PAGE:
A version of my piece below was published on January 19, 2007 in the Wall Street Journal as “Bollywood’s New Capitalist Hero.” (Subscription link.) It was also posted on India Uncut. It isn’t meant to be a review of “Guru”, towards which I have mixed feelings, but a comment on one aspect of it.
Who would ever have thought that one of the villains of a Bollywood film could be import duty? “Guru”, the latest Bollywood blockbuster by the respected director Mani Ratnam, is that rare film—perhaps Bollywood’s first—in which free markets are lauded as a force for good. Aliens emerging from the Taj Mahal would be less surprising.
“Guru” stars Abhishek Bachchan as Gurukant Desai, a character inspired by Dhirubhai Ambani. Ambani was that rare tycoon who went from rags to riches during the worst years of India’s license raj, building Reliance Industries, which today is India’s largest private sector company. In the era in which Ambani flourished, the state throttled private enterprise with licenses, regulations and sundry restrictions that had at their core Jawaharlal Nehru’s pithy sentiment: “Profit is a dirty word.” Ambani built an empire in spite of this system, enriching millions of middle-class shareholders in the process, for whom he became a folk hero well before his death in 2002.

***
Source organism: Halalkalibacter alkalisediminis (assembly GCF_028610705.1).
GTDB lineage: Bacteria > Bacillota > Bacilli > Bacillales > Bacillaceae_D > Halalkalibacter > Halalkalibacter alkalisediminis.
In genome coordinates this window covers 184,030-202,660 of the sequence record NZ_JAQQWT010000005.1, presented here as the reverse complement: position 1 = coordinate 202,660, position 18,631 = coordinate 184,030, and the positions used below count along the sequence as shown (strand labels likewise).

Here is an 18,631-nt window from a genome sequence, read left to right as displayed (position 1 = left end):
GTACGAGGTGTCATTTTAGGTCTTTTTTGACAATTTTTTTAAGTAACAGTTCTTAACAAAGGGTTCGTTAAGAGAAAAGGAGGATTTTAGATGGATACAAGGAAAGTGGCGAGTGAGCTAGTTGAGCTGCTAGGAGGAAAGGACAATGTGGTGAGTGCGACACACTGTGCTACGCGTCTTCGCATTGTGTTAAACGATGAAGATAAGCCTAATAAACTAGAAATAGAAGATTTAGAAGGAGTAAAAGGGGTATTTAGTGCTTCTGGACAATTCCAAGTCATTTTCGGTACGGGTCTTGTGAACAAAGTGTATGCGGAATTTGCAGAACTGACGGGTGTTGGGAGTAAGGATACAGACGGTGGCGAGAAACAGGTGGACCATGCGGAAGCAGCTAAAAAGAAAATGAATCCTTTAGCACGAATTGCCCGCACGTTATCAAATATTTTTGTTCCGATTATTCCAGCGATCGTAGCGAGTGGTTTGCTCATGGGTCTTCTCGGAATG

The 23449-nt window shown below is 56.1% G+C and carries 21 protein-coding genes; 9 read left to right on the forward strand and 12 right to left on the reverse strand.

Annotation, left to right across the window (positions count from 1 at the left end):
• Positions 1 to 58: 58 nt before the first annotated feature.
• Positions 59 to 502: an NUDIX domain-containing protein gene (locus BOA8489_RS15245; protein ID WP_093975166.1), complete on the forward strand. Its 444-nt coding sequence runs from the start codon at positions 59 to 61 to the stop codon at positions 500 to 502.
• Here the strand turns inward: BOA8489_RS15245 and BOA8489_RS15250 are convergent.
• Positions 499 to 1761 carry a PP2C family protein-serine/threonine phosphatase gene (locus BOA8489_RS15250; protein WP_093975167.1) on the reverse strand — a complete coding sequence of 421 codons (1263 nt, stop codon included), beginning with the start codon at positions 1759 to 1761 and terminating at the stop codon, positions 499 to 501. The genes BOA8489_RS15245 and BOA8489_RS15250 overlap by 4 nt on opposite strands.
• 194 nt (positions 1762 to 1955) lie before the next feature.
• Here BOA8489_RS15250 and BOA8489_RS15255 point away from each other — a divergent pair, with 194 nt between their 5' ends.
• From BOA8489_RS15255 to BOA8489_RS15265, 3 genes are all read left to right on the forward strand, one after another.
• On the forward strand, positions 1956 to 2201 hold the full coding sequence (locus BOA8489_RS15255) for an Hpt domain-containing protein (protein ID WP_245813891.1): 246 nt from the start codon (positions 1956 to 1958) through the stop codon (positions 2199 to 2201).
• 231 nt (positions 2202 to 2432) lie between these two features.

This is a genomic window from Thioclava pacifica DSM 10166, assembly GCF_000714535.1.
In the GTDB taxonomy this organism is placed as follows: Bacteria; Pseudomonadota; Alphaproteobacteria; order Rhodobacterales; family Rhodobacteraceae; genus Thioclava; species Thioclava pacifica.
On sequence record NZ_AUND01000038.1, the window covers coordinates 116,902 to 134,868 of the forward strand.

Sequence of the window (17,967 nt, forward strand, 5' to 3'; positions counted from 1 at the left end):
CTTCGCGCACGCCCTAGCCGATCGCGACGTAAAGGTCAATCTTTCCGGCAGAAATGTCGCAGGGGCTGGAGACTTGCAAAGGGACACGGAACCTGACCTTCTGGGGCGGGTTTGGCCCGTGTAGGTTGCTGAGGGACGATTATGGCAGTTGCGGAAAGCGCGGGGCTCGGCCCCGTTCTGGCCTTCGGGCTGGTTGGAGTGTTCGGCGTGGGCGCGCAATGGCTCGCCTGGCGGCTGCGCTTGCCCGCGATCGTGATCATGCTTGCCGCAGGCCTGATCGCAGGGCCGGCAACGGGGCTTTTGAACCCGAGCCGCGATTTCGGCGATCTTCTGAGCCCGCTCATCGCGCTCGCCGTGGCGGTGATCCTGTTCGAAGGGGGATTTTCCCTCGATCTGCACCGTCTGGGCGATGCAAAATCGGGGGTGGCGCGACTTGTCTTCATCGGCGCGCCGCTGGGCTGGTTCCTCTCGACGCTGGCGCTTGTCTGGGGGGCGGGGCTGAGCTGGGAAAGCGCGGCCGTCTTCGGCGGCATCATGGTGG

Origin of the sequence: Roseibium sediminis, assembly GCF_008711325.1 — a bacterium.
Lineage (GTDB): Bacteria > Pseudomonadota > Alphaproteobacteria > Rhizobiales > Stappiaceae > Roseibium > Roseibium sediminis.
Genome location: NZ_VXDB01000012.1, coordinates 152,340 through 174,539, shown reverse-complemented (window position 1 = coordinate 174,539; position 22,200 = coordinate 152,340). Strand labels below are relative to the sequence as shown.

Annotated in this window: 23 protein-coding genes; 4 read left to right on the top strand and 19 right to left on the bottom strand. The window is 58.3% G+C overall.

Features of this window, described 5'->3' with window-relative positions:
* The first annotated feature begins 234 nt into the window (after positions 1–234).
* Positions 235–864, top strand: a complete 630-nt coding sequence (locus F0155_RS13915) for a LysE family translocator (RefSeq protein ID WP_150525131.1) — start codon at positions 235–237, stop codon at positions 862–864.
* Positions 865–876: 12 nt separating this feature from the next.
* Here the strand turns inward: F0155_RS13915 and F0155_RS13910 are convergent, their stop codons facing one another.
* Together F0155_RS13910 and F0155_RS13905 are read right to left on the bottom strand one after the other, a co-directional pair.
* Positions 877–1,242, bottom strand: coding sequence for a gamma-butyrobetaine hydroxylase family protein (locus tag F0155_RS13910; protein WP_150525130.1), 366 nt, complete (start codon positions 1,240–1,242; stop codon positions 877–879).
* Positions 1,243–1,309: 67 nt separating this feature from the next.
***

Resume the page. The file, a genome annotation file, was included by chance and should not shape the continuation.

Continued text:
Ambani’s means were sometimes controversial, and the film reflects this. Towards the end, Desai is on trial for economic offences that have much to do with import duty and the like. He stands up to make his final statement, and is asked if he is going to speak standing up. In a memorable moment, he thunders, “Do I need a license to stand?”
Desai then evokes the name of Mahatma Gandhi, and implicitly compares Gandhi’s freedom struggle against imperialism to his own struggle with the forces of economic oppression. It is an apt comparison, stated with all the drama and flourish that Bollywood is famous for, but it is almost unbelievable that it is being made in a Hindi film.
In Bollywood, over the ages, one of the template villains has been the businessman. He will look suitably sinister, will alienate his own children, and will either deal in drugs or arms on the side, or spend his time evicting slum dwellers. Anything for profit, especially murder and rape. Most Bollywood businessman villains were classic caricatures of “the evil capitalist,” exploiting the workers and growing rich on their blood and toil. They often freelanced as mafia dons or were crony capitalists, but when the hero raged against their greed, this distinction was lost: business—and the profit motive—were itself painted as twisted, and the rare benevolent businessman stood out starkly as an exception to the rule.
Indeed, Abhishek Bachchan’s father, the screen legend Amitabh Bachchan, himself acted in many films as the angry young man who speaks up for the poor against big business. The senior Bachchan’s best years were in the 1970s, when the Soviets were idolized and America and free enterprise were reviled. Times have changed, and for the first time, Bollywood has acknowledged that change.